7 Habits of Highly Healthy People

Whether you’re trying to get fit or simply maintain your current fitness level, it’s the healthy habits that will keep you there. It can seem so easy for that certain super-fit set of people who have a healthy way of life that just comes naturally to them. But the truth is that they make a routine of it, and work for it. So how do join this gorgeous group that exudes wellness as a way of life? These seven habits will set you off on the right track.

1: Keep a structured schedule.

Highly healthy and fit people are consistent with their workouts. They have scheduled daily and/or weekly routines, and it’s not just about fitness; they tend to keep a structured schedule as a matter of self-discipline and organization. With this structure, you prioritize workouts and schedule other appointments around them. Having a scheduled routine makes it easier to stick to a fit lifestyle; it can even almost be like you are running on autopilot. Although this may not work if you’re not a morning person, keep in mind that research also shows that those who exercise in the morning are more likely to stay on track.7 Habit of Highly Healthy People

2: Follow a simple meal plan.

Highly healthy and fit people have simple meal plans. They eat similar meals every day, including the weekend (since poor choices on the weekend can sabotage the work you put in all week!). This means a pretty consistent breakfast and lunch, alternating between two to three options, while for dinner, there’s greater variety (have four to seven options in rotation).

Snacks and beverages are also predictable: water, sparkling water, tea, coffee, and protein shakes for bevies, and nuts, fruits, high-protein yogurts, nut butter, and cottage cheese for snacking. Protein is a part of all their meals and snacks; in fact, health nuts often start each meal consuming protein first because they realize that protein is going to do just as much for their waistline, as it helps to build and maintain that metabolically active, life-extending muscle. Protein sources make us burn more energy at rest (not only through more muscle but also because of something called the thermic effect of food or TEF), keep our stomach satisfied, and have blood sugar stabilized. And, since it makes you feel full, you’ll have less room for unhealthy choices and less desire to eat unhealthy choices.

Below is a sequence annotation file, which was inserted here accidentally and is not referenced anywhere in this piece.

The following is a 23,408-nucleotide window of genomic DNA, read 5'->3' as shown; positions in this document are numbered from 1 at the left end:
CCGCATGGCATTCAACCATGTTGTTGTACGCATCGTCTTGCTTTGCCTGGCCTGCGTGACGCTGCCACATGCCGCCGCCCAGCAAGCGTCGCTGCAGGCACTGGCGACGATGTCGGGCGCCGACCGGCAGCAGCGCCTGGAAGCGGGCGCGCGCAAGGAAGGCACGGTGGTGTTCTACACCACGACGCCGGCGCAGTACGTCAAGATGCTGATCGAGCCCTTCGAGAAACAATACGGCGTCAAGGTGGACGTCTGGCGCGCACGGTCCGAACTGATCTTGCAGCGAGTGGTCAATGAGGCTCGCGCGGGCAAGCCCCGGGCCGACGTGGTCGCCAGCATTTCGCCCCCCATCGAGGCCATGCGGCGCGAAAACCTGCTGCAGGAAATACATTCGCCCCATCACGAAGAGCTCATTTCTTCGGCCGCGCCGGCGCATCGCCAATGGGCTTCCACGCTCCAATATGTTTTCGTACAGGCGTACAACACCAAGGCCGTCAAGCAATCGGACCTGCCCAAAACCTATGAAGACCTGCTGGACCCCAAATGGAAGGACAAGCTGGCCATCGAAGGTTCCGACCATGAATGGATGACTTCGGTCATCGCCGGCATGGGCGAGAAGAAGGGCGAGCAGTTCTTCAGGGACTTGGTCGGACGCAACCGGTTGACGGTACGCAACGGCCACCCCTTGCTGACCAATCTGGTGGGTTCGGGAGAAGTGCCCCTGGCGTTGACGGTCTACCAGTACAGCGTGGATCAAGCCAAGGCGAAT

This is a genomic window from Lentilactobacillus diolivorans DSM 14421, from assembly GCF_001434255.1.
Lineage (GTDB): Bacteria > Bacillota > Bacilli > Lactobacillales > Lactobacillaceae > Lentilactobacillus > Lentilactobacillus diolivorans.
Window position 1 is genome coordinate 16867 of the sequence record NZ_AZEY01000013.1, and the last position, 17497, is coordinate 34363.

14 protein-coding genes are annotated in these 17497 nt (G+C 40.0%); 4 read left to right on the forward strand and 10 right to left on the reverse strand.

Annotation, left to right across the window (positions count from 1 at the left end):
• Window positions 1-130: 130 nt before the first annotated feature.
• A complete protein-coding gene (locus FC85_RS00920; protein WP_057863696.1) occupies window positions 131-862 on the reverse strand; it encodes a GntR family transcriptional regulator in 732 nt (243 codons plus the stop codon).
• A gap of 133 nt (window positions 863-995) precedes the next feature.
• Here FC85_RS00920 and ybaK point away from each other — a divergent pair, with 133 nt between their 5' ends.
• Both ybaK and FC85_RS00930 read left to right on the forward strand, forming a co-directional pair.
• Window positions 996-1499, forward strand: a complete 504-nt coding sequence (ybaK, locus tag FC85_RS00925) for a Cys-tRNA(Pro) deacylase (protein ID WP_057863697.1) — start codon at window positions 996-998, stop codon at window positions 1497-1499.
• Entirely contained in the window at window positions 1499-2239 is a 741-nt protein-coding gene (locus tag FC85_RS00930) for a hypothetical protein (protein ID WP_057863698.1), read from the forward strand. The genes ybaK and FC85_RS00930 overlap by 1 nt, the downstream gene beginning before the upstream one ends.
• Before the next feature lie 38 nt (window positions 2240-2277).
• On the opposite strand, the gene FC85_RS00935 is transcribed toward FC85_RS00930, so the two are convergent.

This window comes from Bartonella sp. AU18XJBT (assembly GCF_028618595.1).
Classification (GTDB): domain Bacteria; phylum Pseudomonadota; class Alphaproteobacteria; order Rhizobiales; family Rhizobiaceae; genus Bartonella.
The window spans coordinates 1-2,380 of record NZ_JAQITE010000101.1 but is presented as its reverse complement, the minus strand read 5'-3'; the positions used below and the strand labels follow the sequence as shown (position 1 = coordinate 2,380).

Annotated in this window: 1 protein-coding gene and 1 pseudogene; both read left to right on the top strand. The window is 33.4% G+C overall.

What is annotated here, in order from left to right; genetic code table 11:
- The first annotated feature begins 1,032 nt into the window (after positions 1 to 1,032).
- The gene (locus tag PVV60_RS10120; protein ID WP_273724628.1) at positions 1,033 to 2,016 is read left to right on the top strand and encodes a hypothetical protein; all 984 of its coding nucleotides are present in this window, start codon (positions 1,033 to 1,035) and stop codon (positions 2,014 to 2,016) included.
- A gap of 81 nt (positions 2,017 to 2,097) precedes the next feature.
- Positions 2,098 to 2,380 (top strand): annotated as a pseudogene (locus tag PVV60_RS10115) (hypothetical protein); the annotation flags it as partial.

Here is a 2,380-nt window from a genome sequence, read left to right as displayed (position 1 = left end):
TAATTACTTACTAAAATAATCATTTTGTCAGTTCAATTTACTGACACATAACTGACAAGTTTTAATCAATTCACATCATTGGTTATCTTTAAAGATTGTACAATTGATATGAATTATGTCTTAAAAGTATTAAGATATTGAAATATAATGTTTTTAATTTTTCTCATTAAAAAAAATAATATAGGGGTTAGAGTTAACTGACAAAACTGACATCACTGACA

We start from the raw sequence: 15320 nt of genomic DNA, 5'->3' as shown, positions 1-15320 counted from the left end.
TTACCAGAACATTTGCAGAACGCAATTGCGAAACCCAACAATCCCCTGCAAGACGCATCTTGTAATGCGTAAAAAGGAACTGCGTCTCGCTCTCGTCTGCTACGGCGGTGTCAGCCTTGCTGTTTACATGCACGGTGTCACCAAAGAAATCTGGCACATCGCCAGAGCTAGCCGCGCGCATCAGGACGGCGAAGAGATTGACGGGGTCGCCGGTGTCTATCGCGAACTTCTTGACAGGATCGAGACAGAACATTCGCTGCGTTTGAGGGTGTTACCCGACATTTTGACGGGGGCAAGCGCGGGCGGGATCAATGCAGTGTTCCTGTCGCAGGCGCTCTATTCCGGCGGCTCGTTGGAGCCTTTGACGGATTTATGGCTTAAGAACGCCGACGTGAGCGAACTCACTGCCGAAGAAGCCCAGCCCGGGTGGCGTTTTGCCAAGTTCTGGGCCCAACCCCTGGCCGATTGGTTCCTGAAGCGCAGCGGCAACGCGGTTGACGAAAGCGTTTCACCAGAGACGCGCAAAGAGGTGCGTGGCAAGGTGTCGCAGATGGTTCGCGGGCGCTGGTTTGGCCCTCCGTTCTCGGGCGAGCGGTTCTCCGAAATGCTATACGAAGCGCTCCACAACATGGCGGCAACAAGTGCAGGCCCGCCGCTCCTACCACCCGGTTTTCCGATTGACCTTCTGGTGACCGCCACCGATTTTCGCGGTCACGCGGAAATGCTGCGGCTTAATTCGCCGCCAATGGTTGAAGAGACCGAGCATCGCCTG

3: Sleep on a regular schedule.

Highly healthy people have regular sleep schedules. Recognize that sleep is as important as diet, exercise, and being active. You have to sleep enough to have the energy you need to be active and for your body to restore and replenish itself as needed. If you have trouble sleeping, consider these sources of naturally occurring melatonin in foods: fruits and vegetables (tart cherries, corn, asparagus, tomatoes, pomegranate, olives, grapes, broccoli, cucumber), and nuts and seeds. 7 Habit of Highly Healthy People

4: Be N.E.A.T.

Highly healthy and fit people know that N.E.A.T (non-exercise activity thermogenesis) is just as important as their workout. What is this? It’s simply just how much you move that’s not exercise: fidgeting, choosing to park farther away from your destination, taking the stairs over the elevator or escalator, walking the dog, snow shoveling, housework, yard work, and more. These activities help you burn calories by increasing your metabolic rate. All of these little movements can add up; in fact, recent research published in the Archives of Internal Medicine found that the amount of everyday activity you get—beyond the 30 minutes of traditional exercise you might be doing—might matter even more for your overall health than trips to the gym.